Consider these issues before becoming an executor

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Consider These Issues Before Becoming An Executor

Being selected as an estate executor may be an honor. Before accepting this position, however, you should understand the important probate and estate administration duties that executors must perform.

The estate

Executors act on behalf of the testator who signed the will and handle all the testator’s financial and other final arrangements. New Jersey law also governs these duties.

Regardless of the estate’s size, you must determine whether you have the time and knowledge to be an executor.

Even small estates with a few beneficiaries can be difficult if one person contests the will or causes difficulties. Estates with more beneficiaries or complicated assets typically require more time and expertise to disburse.

Before accepting, you should review the current or draft will. Consider refusing if there are some obvious complications such as unequal distributions or trusts or annuities that need dealt with.


An executor must commit their time and focus on details. Make sure that your job and family commitments allow you to meet this commitment.

Review your ability to serve as an executor each time your life changes through events like marriage, having children, or getting older. Testators often change executors over time.

Consider whether you live in another state and your proximity to the testator. This may require travel to deal with paperwork and other issues.

You may request that the will designates a co-executor or allow the hiring of professional help. You cannot appoint someone else to assist you or take your place after the testator dies.

Start now

The testator may die, and your duties may start at any time. Take these steps now:

  • Assure that the testator keeps an updated list of assets, debts, bank and investment accounts and real estate.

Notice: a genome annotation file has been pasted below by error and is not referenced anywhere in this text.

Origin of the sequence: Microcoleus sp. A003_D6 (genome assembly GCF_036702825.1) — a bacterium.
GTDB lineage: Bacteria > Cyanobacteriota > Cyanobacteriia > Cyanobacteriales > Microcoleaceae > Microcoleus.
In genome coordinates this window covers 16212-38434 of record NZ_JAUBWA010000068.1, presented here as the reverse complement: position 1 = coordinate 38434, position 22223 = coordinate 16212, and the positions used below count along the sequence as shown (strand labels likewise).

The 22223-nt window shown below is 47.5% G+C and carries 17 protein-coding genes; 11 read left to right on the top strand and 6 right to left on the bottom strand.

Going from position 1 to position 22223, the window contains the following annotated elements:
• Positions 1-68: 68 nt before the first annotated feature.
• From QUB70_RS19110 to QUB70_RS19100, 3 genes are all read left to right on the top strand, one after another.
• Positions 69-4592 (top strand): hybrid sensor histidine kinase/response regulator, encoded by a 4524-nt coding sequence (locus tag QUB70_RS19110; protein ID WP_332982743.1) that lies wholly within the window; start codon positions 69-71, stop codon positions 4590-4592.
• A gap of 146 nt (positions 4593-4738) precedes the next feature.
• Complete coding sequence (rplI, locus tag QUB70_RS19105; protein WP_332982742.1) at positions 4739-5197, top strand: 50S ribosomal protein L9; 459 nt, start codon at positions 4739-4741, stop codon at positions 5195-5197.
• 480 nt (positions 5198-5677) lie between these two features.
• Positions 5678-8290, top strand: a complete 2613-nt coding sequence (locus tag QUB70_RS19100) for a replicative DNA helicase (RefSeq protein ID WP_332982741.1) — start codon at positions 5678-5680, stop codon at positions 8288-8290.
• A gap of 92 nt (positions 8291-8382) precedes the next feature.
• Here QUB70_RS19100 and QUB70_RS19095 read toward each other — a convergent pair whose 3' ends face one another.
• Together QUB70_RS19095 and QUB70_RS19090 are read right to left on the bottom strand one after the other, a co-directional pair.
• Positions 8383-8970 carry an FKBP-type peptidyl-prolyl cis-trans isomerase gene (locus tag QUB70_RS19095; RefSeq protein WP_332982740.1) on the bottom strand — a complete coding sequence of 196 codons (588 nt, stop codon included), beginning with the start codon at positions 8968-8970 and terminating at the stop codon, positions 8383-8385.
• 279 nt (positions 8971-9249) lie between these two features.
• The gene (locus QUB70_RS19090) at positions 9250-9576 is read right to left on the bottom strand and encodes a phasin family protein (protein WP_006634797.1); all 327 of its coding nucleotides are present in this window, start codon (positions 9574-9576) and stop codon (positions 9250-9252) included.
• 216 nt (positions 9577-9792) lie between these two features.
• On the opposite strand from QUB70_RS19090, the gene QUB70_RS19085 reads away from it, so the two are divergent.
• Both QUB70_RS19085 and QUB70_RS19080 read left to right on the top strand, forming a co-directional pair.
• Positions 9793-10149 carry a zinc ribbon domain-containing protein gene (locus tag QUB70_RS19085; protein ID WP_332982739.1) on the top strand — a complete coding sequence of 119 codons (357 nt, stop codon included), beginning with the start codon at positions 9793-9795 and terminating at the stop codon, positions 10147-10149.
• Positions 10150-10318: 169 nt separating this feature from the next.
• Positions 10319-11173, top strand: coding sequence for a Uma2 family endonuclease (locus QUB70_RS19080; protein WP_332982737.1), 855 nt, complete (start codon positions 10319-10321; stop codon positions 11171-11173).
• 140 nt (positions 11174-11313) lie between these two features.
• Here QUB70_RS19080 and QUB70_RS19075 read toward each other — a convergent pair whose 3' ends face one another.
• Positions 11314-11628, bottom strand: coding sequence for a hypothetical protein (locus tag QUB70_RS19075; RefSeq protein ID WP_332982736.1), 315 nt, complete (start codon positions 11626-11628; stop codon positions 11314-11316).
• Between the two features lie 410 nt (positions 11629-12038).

• Have access to the original will and asset list.
  • Have contact information for the testator’s attorneys, accountants, and financial advisors.
  • Discuss the testator’s directions for the funeral or memorial service, including burial or cremation instructions.
  • Discuss the will with the testator and, if possible, the beneficiaries to avoid future problems.
  • Obtain copies of the will, letter of intent, powers of attorney and any other important documents.

After the testator’s death

This is the real time-consuming and detail-oriented work. It includes funeral arrangements, locating and filing the will, clearing probate, managing assets, settling debts, filing tax returns, handling trusts, and responding to legal challenges.


Compensation is based upon a specific percentage of the estate if the executor did not address this. It may include extraordinary fees for an unusual amount of work. Executors are also entitled to reimbursement for their expenses.

Executors may also become involved in legal actions. Attorneys can help executors with these important duties.


Michael Ritigstein is a Founding Partner of the firm concentrating his efforts in supporting the firm's litigation, corporate and estate matters. Mr. Ritigstein graduated from the University of Delaware in 1996 and Seton Hall University School of Law in 2000. In 2007 he received a Masters of Law in Taxation with a concentration in Estate Planning, from Temple University's Beasley School of Law.

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